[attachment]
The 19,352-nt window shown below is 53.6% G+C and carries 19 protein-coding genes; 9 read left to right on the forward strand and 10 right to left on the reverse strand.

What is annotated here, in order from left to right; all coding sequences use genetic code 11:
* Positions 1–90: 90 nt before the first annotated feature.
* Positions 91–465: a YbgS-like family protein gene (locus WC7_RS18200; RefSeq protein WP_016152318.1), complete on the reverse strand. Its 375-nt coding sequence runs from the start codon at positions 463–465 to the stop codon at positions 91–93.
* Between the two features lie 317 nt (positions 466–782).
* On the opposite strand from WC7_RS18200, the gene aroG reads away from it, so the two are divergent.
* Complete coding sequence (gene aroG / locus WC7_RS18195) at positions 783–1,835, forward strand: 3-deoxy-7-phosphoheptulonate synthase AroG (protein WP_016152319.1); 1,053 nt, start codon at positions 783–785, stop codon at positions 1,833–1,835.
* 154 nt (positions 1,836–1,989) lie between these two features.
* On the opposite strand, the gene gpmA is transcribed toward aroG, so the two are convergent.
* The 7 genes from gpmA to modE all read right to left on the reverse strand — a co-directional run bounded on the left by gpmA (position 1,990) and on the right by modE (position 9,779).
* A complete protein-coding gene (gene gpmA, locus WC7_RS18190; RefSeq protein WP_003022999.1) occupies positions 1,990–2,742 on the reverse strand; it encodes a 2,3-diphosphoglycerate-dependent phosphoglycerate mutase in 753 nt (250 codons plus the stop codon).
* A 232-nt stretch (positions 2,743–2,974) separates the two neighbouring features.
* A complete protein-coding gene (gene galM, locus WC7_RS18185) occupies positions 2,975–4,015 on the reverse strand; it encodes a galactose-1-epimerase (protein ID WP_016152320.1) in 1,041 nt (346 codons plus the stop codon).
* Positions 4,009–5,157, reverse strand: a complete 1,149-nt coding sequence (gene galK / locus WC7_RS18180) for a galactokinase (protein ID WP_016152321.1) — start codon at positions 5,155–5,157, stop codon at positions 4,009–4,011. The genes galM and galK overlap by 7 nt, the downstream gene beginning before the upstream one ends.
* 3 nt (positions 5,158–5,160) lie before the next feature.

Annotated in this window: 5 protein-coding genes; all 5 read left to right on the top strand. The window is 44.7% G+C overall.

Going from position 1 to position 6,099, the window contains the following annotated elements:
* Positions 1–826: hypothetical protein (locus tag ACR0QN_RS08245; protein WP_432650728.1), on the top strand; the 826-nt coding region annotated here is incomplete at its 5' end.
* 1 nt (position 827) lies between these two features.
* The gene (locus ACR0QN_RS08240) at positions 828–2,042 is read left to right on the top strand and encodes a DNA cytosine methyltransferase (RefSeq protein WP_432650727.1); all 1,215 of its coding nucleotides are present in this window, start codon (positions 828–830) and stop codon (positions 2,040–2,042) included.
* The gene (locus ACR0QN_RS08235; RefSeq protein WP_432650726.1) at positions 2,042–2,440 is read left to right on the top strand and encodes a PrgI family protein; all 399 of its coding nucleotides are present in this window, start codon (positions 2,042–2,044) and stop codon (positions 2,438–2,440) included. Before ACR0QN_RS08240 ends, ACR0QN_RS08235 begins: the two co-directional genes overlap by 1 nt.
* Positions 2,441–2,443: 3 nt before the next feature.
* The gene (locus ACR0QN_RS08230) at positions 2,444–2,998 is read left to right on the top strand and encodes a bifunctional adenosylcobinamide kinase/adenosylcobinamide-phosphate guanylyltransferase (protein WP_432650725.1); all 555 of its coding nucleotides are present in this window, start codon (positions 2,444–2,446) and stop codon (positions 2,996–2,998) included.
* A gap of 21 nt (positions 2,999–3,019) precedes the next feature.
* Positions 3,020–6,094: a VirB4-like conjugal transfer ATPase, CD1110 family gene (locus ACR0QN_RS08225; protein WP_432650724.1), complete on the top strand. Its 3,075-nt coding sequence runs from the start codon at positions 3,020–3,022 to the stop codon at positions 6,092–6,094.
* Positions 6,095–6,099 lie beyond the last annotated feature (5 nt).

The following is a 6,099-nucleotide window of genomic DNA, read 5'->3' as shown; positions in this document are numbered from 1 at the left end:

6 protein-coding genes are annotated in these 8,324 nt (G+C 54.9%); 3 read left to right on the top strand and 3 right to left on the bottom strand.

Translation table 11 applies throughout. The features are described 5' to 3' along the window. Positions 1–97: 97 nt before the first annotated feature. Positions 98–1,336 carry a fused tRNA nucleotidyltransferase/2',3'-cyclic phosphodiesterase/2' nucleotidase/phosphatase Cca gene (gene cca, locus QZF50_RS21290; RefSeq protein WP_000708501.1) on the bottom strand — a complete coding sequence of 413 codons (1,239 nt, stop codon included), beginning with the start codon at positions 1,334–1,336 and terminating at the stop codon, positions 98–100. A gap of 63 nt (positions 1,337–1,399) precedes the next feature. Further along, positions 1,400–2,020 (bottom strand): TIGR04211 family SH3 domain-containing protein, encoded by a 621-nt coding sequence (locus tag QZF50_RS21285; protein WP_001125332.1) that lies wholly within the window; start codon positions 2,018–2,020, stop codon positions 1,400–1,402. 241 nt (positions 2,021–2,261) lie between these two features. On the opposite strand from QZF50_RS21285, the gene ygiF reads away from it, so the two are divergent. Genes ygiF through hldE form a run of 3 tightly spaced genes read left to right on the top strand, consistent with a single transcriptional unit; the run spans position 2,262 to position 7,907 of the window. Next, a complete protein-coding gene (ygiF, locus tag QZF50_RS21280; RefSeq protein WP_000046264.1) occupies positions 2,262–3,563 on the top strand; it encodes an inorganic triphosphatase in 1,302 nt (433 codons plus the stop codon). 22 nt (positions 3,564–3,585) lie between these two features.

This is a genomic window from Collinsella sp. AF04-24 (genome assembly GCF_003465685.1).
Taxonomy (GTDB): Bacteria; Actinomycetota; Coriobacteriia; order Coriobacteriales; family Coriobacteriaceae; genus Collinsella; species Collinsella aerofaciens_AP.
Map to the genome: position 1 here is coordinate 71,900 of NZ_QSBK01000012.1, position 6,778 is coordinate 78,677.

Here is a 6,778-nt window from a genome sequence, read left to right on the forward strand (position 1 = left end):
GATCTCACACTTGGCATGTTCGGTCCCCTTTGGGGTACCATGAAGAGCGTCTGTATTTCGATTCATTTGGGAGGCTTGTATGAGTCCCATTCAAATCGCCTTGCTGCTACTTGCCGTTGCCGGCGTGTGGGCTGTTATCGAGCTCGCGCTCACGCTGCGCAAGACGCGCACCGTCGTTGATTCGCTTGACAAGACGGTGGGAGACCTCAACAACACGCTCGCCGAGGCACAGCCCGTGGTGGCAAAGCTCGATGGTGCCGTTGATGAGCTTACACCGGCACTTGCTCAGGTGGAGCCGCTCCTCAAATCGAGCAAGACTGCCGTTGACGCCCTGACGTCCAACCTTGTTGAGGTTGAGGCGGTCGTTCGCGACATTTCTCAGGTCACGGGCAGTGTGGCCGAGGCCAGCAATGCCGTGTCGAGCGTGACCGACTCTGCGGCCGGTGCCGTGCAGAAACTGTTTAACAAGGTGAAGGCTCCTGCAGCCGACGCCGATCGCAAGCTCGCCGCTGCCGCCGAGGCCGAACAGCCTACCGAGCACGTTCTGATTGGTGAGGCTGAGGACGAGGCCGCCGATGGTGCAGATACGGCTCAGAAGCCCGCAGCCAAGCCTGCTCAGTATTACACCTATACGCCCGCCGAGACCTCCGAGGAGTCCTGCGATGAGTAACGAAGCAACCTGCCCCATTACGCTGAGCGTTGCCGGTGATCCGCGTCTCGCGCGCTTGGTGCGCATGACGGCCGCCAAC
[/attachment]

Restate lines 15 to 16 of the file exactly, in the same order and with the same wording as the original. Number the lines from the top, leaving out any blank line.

* 3 nt (positions 5,158–5,160) lie before the next feature.

Annotated in this window: 5 protein-coding genes; all 5 read left to right on the top strand. The window is 44.7% G+C overall.